Is Gas Cheaper Than Electric Power?

14 Mar 2022

Whether you’re building a home or renovating your existing one, the same question always applies on how to power appliances – so is gas cheaper than electric?


The average electricity bill in Queensland is around $140 to $150 per month, which varies depending on the number of people per household. In addition, many homes in Australia are also powered by gas for hot water, cooking, and home heating. If an abode uses all three, homeowners can expect a gas bill of roughly $90 a month in addition to their electricity expenses. 

As such, many homeowners often fall into the same conundrum – when it comes to choosing a power source, is gas cheaper than electric? Well, that’s a big question with a lot of variables to consider. Determining the answer is usually linked to what type of appliances you’re looking to power, whether your home has an existing connection, and even where you live. 

Comparing Gas And Electricity Power Options

In Australia, households can purchase gas in two forms – natural gas, which is drawn from the mains gas network, and liquified petroleum gas otherwise known as LPG, which is delivered in large tanks that require replacing depending on the size of the tank. 

For this reason, natural gas is the more commonly used option, particularly in the states with cooler temperatures such as Victoria, New South Wales and South Australia, with the only exception being Western Australia. However, gas does have it’s limitations as a power source, and is only suitable for heating hot water systems, cooking and heating a room or space. 

While many homes do not have a natural gas connection, practically every home needs electricity. It’s practically a non-negotiable when it comes to having access to a power source for lighting, air conditioning and powering appliances, which is why many homeowners don’t see the real point of opting for gas as well as electricity, when the latter has the capability to handle all of the tasks required. 

However, is gas cheaper than electric power sources? Well, more often than not – yes. While both sting consumers with a fixed “daily supply charge”, the general rule is that the costs linked to gas usage is cheaper than electricity, but it doesn’t paint the overall picture.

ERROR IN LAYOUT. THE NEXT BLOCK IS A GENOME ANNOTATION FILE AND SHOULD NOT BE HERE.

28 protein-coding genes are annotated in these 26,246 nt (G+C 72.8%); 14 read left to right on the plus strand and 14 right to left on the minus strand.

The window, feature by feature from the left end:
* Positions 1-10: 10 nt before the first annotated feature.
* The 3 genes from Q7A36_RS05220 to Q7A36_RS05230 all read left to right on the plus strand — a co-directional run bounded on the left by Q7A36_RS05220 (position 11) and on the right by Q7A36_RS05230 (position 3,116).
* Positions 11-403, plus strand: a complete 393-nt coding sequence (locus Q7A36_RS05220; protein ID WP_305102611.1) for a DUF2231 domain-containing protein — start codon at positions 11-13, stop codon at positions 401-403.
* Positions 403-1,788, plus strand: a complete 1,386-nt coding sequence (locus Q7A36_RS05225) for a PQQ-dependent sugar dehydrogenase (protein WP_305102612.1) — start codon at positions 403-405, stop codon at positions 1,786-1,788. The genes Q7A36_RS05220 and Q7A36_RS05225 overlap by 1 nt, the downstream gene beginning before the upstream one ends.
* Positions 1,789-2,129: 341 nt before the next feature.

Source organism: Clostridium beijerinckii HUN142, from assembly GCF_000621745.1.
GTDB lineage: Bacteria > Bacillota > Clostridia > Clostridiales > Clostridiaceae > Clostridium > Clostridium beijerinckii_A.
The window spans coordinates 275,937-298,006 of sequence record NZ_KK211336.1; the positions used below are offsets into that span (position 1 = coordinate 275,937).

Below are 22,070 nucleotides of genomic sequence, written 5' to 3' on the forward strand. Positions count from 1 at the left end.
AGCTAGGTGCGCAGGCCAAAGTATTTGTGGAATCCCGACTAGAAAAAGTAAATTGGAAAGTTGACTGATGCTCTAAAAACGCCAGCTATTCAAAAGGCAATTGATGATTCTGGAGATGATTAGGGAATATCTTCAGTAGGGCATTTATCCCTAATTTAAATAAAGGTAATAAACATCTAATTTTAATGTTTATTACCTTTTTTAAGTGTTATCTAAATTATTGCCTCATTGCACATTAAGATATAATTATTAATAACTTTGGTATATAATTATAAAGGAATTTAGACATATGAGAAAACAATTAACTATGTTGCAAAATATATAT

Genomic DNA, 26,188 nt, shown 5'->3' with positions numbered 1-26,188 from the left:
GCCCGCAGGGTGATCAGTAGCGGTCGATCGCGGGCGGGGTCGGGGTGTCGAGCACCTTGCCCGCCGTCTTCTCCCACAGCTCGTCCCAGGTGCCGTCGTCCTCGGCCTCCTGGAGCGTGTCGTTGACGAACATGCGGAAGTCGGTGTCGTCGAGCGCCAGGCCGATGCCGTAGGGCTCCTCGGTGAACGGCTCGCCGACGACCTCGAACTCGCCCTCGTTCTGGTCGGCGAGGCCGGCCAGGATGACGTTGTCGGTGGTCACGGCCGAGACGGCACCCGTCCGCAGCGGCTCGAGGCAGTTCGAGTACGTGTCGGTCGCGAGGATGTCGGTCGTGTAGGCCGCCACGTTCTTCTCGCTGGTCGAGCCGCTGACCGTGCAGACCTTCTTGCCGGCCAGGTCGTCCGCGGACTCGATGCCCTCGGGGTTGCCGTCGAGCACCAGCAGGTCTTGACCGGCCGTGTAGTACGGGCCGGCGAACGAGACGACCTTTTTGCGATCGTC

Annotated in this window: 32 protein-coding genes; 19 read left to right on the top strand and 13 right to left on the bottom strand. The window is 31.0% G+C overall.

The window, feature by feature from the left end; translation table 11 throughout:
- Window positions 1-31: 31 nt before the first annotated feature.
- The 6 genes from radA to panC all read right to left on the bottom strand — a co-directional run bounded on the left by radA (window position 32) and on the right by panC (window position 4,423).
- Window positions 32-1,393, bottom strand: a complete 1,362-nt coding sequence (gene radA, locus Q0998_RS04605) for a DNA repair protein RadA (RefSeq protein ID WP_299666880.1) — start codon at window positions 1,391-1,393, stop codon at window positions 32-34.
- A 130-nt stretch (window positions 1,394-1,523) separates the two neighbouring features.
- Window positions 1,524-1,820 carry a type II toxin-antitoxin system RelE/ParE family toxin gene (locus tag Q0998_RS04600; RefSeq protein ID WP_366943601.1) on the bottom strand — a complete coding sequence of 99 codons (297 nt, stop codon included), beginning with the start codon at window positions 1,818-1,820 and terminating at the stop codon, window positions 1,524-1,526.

While a megajoule of gas is considerably cheaper than a kilowatt of electricity, a kWh is also significantly more energy than a MJ. As an example, a standard electric oven consumes around 2.3kWh of electricity, while a typical gas oven will use approximately 12MJ per hour.

If we assume that the average electricity usage rate is 25c/kWh and an average gas rate is 4c/MJ, an electric oven will cost 58 cents per hour to run, while a gas oven will comparatively cost 48 cents per hour. Although that appears to be a notable difference at face value, the savings of gas in this case could save a homeowner a considerable amount over longer periods of time. 

To further complicate the comparison, one also needs to consider the upfront costs. While gas appliances are cheaper to run, they’re usually more expensive to purchase. A brand-new electric oven will generally cost anywhere from $400 to $1,500 in Australia, but expect a gas oven to set you back anywhere between $900 and $2,000 – and this isn’t even factoring in whether or not your home already has a connection or not to natural gas in the first place. 

So is gas cheaper than electric? Well, consider your lifestyle. Are you a passionate cook, or prone to blasting the heater for three months straight over winter? If that’s the case, then you may find yourself better off with a combination of gas and electric power sources. However, if your home only has access to electricity, then investing in solar may be the third option when it comes to long term savings linked to your power bill. Whatever the case, be sure to do your research before you make the commitment. 

How To Save Money On Your Monthly Bills

Kyco is a member based buying group that ultimately aims to save Australians money on their energy, health and insurance bills. The more members we have, the more negotiating power we have to arrange low, long-term deals with service providers.

Kyco doesn’t play one provider off against another taking commissions of up to 30% like most comparison sites. Instead, we’re leveling the playing field with a low 3% capped commission. It’s free to become a member, and with no lock in contracts or unexpected price hikes, spending less on your annual bills has never been easier. 

To be amongst the first to revolutionise how much ordinary households should be paying for bills, join us today and help make the cost of living more sustainable for everyday Australians.